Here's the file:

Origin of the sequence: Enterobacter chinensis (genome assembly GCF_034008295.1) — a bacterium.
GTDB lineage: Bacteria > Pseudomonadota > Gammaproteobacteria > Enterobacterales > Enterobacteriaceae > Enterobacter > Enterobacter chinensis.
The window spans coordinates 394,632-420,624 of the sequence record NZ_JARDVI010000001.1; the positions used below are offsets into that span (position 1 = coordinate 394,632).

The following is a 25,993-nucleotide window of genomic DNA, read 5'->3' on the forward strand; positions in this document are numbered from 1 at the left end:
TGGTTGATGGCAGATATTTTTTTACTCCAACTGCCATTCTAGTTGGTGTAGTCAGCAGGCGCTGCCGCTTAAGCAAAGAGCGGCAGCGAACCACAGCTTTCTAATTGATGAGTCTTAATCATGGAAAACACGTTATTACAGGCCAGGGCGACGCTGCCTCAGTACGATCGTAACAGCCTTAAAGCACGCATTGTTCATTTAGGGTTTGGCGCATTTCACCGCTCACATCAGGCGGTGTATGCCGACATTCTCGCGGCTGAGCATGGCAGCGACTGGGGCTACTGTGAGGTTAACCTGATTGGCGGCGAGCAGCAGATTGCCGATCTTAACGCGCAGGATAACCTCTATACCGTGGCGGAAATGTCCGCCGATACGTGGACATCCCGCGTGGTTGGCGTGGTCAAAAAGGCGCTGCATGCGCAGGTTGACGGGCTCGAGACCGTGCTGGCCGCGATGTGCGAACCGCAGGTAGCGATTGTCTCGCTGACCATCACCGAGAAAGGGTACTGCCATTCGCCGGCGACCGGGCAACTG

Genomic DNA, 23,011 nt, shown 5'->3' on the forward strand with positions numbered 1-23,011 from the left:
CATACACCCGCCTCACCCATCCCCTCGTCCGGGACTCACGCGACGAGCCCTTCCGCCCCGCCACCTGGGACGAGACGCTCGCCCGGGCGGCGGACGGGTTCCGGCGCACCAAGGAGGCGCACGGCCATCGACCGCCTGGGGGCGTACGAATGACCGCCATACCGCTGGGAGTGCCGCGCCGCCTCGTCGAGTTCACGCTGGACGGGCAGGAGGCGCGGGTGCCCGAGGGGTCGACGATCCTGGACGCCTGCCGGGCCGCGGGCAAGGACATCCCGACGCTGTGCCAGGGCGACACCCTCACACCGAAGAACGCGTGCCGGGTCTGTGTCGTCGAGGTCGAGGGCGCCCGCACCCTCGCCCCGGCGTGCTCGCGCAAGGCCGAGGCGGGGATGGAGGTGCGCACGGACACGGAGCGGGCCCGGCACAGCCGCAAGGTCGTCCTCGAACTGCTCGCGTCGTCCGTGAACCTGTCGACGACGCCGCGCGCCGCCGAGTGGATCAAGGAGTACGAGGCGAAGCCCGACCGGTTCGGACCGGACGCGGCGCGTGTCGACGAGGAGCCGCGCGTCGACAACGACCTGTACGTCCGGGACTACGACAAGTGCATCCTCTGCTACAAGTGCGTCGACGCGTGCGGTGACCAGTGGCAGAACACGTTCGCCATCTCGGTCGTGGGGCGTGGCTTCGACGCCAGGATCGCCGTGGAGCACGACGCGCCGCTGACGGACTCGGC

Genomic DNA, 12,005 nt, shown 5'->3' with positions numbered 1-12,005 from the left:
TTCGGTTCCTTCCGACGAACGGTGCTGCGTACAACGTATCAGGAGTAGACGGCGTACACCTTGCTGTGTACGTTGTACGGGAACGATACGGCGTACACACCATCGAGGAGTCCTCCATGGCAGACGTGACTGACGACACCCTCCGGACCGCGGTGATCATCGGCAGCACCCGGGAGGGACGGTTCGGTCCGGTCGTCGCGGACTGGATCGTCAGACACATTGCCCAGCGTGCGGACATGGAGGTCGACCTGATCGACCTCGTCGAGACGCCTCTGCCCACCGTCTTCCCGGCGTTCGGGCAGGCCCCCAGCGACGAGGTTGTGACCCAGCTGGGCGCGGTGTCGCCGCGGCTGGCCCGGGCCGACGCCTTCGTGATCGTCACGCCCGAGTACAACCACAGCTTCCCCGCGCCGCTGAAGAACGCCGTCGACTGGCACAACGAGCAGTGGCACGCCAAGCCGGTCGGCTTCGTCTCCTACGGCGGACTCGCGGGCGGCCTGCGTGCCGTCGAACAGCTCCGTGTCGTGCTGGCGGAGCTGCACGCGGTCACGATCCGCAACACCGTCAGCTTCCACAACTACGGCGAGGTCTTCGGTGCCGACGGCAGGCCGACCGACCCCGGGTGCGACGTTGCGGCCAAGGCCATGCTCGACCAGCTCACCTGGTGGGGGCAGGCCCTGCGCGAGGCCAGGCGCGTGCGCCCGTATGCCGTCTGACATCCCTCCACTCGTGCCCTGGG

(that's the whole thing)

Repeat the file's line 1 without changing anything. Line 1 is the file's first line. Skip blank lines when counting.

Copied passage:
Origin of the sequence: Enterobacter chinensis (genome assembly GCF_034008295.1) — a bacterium.